Cubs

Soriano on Castro: He’s Growing Up

Starlin Castro. (Brian Kersey/Getty Images)

Starlin Castro. (Brian Kersey/Getty Images)

Bruce Levine Bruce Levine
Bruce Levine covers both the Cubs and the White Sox for CBSChicago.co...
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By Bruce Levine-

(CBS) After leaving the Cubs and Chicago in July of 2013, Alfonso Soriano returned Tuesday to the team and the city he called home for more than six baseball seasons. The always affable 38-year-old outfielder is back where he began his major league career with the Yankees, whose two-game series with the Cubs continued Wednesday afternoon.

Now from afar, Soriano has watched 24-year-old Cubs shortstop Starlin Castro mature into an All-Star player again after a horrible season in 2013, and he believes it’s all part of the process for young players.

“Sometimes young guys get frustrated and think too much,” Soriano said. “He is getting better on the mental side. He has always had the talent. He has grown up a little bit more. Nothing from the past bothers him. Now he doesn’t worry anymore.”

Soriano believes Castro might have had to adjust to becoming a millionaire. Castro received a $60-million dollar contract in the summer of 2012. He reported to spring training in 2013 about 10 pounds heavier than expected by the Cubs.

This season, Castro is hitting .301 with six homers and 23 RBIs.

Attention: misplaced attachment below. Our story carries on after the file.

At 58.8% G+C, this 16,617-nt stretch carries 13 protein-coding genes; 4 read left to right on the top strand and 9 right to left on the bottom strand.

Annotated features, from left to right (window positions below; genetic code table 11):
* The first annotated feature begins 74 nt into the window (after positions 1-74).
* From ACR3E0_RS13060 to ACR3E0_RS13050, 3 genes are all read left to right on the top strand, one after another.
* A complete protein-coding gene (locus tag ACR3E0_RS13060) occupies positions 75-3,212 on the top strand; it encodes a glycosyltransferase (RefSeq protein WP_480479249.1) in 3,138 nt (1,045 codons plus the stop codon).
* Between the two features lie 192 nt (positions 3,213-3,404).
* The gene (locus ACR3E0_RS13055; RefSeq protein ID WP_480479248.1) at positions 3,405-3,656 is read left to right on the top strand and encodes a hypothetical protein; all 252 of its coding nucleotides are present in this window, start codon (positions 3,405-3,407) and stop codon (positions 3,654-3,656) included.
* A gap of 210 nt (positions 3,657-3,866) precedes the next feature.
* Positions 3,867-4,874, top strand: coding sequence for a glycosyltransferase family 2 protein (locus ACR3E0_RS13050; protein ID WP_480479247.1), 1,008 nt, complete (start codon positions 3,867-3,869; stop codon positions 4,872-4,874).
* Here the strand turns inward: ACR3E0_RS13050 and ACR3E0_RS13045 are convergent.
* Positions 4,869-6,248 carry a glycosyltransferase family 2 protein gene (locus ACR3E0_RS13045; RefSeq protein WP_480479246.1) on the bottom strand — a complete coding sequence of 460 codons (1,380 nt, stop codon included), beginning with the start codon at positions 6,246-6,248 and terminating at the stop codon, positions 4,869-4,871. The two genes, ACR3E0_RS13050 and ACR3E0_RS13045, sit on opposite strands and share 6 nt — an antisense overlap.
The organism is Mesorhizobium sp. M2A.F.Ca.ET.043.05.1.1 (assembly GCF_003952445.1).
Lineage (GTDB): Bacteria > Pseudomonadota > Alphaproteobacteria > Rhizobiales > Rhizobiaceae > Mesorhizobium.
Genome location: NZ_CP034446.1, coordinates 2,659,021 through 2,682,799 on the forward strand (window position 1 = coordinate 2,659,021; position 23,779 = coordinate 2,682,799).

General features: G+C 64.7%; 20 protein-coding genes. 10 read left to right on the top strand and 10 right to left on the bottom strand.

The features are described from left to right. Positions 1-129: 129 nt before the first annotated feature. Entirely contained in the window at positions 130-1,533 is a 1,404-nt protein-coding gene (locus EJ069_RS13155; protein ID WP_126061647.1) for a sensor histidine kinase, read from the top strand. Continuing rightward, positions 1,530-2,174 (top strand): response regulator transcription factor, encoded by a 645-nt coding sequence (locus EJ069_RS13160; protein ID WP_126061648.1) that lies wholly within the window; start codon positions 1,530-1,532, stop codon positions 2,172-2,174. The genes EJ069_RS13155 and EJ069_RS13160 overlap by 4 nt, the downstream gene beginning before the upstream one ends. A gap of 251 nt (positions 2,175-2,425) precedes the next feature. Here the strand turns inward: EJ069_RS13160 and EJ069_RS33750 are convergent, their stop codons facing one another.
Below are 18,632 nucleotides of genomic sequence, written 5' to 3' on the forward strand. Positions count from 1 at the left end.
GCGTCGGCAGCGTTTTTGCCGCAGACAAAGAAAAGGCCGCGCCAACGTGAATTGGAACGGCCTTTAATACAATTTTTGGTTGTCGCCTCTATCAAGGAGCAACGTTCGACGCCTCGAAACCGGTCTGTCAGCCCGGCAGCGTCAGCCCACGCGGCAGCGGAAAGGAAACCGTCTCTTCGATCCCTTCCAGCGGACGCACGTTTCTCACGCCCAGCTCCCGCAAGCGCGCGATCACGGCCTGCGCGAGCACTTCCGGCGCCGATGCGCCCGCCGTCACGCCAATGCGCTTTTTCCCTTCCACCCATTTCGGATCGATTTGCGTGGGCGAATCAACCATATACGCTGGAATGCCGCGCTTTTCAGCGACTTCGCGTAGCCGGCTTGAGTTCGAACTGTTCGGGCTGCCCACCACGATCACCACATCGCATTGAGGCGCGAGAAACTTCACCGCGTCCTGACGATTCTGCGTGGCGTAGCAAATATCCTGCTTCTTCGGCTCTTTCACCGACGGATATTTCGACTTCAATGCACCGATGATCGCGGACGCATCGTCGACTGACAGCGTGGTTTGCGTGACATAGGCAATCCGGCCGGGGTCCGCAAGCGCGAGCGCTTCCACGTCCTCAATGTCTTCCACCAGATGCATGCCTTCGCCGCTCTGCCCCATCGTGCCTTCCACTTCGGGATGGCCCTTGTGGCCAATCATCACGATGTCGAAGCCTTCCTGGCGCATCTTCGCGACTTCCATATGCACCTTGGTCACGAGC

“Maybe he thought now that, ‘I got paid, I need to do everything,'” Soriano said. “That was last year, and this season I see he is playing better, and I hope he continues to play like that. He looks like he is having fun again.”

Soriano remembers the maturation process for himself, too. Getting booed at Wrigley Field during his Cubs career hurt Soriano, but he seemed to have a good handle on why they were more angry at him than other teammates when times were bad.

“They would boo me, but I was always happy here ,” he said. “They were booing the contract more than me, I understood that. Nothing I could do but play hard and keep smiling. When I came to Chicago, I came to win. I don’t know if the fans know it, but the players and coaches knew I was working hard and trying to help the team win.”

Even playing at an advanced baseball age hasn’t dimmed Soriano’s love of the game. His eight-year, $136-million contract expires after 2014.

“I want to play two more years, especially if I am feeling this way at the end of the season,” Soriano said. “It all depends on how I feel.”

Bruce Levine covers the Cubs and White Sox for 670 The Score and CBSChicago.com. Follow him on Twitter @MLBBruceLevine.